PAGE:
We have also been working with our regulators to issue accounting orders to allow for the establishment of regulatory assets for the impact of COVID-19 on our business. These orders generally allow for the deferral of pandemic related expenses, including increased costs for bad debts, personal protective equipment, facility sanitization cost, medical advisory services, costs for testing and treating employees that have potentially been exposed to COVID-19 and other necessary costs to address the impact of the pandemic, as well as certain lost revenues. The Railroad Commission of Texas has issued an order and we are working with our regulators in Kansas and Oklahoma to obtain similar orders.
Moving on to our other regulatory activity. In Oklahoma, performance-based rate change filing in February requesting an increase in base rates of $11.8 million -- to be the first increase in Oklahoma since early 2016.
New rates are expected to be effective in August 2020 as required base in 2021. In Texas, in December 2019 for all customers in the Central Texas and Gulf Coast service areas, requesting to consolidate the Gulf Coast service area with Central Texas and increase rates by $15.6 million. If approved new rates are expected to become effective in the third quarter 2020 and our number of jurisdictions in Texas will decrease to 5 from 6.
Our filing is based on the return on equity of 10% and a capital structure with equity of approximately 62%. We estimate that a 25 basis point change in ROE would change the revenue requirement by approximately $950,000 and a 1% change in equity by approximately $350,000. Texas Gas Service also made a Gas Reliability Infrastructure Program or GRIP filings all customers in the West Texas service area for a $4.7 million increase. We anticipate that new rates will be effective in the third quarter of 2020.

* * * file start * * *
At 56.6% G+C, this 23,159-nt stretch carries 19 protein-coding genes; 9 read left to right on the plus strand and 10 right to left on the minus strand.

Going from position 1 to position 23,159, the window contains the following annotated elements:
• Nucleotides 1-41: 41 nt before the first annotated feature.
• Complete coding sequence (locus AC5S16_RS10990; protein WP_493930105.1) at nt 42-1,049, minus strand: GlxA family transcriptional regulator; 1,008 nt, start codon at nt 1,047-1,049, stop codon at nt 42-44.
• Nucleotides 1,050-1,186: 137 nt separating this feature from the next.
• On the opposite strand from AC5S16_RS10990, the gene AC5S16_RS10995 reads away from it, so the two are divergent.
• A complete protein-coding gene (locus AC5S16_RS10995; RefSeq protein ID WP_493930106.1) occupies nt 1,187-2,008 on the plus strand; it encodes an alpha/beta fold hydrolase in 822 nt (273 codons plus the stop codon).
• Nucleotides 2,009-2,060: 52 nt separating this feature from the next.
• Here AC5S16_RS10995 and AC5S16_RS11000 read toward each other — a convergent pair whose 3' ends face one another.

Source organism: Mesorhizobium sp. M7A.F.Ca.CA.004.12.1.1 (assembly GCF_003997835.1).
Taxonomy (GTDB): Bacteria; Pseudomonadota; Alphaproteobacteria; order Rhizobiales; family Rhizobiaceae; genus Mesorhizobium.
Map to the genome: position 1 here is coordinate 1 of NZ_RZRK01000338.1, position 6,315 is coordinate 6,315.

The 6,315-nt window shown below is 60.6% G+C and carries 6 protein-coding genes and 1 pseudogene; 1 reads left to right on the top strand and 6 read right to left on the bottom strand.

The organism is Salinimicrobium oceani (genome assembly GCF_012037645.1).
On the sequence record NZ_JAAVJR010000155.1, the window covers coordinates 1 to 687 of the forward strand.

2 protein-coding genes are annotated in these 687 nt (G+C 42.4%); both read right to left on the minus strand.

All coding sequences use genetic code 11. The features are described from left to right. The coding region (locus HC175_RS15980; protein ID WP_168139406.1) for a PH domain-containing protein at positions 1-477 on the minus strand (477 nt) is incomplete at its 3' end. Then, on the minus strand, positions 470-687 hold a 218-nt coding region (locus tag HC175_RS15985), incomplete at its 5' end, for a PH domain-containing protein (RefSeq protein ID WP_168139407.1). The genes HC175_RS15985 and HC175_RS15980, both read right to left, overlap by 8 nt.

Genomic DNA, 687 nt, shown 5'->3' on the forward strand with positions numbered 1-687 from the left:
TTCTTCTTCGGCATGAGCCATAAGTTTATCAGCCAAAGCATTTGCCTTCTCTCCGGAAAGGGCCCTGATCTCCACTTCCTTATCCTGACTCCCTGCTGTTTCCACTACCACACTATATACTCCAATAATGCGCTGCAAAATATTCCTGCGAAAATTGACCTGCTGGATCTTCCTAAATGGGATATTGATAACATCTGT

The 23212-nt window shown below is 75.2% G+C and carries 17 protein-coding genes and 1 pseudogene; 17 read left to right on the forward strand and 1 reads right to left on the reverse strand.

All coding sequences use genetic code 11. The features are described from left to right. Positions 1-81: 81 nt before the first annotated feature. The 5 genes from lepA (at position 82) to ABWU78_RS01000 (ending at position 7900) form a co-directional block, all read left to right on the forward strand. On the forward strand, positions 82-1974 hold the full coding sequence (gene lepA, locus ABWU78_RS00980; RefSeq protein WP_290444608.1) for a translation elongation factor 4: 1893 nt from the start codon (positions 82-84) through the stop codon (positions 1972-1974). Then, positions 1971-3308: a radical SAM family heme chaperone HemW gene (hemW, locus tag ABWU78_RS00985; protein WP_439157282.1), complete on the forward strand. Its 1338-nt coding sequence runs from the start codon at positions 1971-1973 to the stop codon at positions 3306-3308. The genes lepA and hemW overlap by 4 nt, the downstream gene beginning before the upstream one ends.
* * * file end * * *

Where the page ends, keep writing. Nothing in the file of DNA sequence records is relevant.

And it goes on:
And now, I'll turn it back to Caron.
As you heard from Sid and Curtis, COVID-19 has not impeded our work in the field, including our capital spending on both system integrity and growth projects.
To summarize what you've heard regarding how our earnings are being impacted by COVID-19, we expect a reduction in revenues from customers temporarily or permanently impacted by the pandemic; we expect higher bad debts as a result of the moratoriums on disconnect; and we expect to incur incremental expenses for other COVID-19 related costs.
We also expect reductions in expenses in some areas such as expenses for travel.
With respect to our sales customers which accounted for over 86% of our net margin for the first quarter 2020, partly associated to the customer growth which has continued to remain strong. With over 70% of our net margin coming from fixed charges, our exposure to volumetric risk is limited. We believe the accounting orders that we have or expect to receive in these states will allow us to seek recovery and future proceedings of incremental expenses and certain lost revenues associated with COVID-19. These accounting orders are expected to mitigate the impact of lost revenues and net increases in expenses on earnings, however amounts expected to be deferred for later regulatory recovery under the accounting orders must be probable of recovery in order to be recorded under Generally Accepted Accounting Principles.